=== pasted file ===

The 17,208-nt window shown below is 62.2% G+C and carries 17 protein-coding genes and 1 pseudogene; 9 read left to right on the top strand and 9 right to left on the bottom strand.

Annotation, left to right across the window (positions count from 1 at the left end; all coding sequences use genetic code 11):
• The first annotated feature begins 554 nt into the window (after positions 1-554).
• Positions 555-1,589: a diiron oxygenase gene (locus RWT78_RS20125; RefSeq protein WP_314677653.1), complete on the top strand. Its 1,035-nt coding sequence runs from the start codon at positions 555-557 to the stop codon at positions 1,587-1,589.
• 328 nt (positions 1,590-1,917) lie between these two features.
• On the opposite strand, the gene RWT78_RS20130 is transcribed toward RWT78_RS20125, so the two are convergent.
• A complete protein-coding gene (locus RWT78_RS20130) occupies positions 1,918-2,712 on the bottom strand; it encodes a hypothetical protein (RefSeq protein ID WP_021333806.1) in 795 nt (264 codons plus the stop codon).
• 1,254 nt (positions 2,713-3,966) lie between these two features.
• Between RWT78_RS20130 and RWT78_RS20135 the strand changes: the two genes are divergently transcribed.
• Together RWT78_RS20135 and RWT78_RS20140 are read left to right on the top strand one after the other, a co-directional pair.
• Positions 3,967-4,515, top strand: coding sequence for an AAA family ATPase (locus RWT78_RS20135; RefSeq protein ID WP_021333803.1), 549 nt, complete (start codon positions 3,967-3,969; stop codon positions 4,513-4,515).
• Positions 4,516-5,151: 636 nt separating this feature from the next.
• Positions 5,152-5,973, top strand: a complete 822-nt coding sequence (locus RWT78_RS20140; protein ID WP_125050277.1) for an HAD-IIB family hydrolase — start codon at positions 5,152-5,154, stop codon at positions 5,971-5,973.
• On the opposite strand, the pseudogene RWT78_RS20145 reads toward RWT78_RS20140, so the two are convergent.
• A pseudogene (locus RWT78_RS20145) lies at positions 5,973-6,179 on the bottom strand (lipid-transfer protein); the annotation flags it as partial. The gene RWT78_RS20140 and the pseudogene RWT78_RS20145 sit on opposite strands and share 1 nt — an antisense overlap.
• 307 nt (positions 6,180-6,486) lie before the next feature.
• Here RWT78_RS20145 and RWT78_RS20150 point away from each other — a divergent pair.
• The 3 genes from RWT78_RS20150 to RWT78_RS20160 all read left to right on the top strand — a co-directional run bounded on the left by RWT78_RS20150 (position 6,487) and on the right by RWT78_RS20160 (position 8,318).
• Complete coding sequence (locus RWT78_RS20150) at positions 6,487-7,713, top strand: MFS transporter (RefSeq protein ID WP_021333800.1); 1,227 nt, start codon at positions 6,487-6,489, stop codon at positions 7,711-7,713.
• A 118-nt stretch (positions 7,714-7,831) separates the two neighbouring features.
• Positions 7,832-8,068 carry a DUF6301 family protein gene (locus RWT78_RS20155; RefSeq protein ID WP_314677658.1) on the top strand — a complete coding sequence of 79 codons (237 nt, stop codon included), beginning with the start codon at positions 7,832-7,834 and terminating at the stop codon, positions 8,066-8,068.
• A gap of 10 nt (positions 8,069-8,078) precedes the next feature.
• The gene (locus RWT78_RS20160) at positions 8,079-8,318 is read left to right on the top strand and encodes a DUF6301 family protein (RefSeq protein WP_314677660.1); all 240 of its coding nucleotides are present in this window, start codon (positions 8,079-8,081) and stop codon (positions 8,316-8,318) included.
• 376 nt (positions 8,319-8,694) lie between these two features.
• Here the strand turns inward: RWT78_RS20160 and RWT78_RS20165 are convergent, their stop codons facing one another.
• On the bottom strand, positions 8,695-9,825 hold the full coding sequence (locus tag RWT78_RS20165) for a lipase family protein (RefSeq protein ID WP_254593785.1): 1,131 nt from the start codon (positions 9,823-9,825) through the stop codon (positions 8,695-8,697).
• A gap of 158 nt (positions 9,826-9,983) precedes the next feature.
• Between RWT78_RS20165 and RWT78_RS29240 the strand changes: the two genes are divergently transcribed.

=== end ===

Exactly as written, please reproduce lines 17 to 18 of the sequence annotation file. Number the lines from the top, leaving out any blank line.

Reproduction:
• Here RWT78_RS20145 and RWT78_RS20150 point away from each other — a divergent pair.
• The 3 genes from RWT78_RS20150 to RWT78_RS20160 all read left to right on the top strand — a co-directional run bounded on the left by RWT78_RS20150 (position 6,487) and on the right by RWT78_RS20160 (position 8,318).